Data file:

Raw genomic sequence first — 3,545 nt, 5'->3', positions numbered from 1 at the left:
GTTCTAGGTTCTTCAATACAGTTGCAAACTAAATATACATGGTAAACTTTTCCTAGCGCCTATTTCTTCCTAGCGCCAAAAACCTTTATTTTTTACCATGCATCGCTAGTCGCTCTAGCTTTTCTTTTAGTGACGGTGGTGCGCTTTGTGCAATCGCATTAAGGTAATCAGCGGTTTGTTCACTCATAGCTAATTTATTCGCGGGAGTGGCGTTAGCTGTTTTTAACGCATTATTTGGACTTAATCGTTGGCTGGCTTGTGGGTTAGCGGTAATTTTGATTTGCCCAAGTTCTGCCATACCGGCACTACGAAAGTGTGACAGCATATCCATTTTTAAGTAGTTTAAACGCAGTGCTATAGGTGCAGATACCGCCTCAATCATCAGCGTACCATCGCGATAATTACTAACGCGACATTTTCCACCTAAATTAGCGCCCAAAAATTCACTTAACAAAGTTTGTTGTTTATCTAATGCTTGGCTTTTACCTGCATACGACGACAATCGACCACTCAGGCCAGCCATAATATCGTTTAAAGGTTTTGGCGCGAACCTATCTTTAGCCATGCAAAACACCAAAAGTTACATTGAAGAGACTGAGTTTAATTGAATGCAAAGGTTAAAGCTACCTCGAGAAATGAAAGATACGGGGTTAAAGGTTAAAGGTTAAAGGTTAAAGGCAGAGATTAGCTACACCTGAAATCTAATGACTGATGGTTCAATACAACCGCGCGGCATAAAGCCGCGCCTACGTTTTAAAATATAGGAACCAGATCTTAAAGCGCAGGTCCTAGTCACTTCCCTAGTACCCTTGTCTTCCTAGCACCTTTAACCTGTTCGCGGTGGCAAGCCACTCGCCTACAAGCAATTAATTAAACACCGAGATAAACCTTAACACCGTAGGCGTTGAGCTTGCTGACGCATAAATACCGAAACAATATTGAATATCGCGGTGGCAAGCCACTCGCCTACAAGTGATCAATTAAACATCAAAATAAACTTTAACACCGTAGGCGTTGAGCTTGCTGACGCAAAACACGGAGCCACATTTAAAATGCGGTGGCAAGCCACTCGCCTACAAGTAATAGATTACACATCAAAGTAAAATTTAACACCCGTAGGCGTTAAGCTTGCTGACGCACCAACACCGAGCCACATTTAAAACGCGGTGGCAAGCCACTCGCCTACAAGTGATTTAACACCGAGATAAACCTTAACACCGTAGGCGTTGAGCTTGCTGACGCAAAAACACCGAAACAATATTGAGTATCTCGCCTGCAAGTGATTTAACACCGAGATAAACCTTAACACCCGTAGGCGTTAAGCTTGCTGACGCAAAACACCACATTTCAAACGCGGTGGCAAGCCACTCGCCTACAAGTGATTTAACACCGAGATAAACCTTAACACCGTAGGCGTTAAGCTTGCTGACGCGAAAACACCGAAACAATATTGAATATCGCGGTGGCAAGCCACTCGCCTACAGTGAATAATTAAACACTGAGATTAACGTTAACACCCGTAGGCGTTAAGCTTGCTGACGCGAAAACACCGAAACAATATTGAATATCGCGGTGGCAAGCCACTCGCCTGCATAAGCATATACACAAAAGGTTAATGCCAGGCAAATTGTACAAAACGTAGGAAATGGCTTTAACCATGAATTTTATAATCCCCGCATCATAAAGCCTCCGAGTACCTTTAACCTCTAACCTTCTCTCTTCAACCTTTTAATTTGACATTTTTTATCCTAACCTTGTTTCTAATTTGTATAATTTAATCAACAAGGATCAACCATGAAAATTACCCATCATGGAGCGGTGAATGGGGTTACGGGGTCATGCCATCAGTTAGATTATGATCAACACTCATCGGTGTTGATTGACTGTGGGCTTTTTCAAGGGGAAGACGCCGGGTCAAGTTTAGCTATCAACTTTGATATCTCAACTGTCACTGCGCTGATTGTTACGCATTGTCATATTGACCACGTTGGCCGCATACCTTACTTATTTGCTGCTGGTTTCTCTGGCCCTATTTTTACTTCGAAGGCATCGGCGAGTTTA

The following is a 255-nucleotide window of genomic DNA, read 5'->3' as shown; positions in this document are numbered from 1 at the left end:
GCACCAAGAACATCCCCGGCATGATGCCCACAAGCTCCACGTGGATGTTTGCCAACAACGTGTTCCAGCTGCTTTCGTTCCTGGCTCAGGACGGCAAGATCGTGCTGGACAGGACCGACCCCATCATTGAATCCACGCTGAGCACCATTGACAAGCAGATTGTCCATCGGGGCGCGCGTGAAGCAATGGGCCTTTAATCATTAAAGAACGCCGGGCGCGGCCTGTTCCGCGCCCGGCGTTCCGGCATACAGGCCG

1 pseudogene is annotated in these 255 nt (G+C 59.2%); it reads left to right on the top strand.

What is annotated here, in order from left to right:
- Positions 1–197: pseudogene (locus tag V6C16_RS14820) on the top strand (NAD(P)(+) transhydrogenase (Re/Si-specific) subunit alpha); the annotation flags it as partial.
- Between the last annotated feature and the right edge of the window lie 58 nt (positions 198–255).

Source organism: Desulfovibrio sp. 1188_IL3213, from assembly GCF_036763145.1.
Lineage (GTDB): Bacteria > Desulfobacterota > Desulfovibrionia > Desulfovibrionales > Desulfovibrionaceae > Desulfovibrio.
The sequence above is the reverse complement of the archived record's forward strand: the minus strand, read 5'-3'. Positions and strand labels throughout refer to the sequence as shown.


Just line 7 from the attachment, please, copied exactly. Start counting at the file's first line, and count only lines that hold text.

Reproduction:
- Positions 1–197: pseudogene (locus tag V6C16_RS14820) on the top strand (NAD(P)(+) transhydrogenase (Re/Si-specific) subunit alpha); the annotation flags it as partial.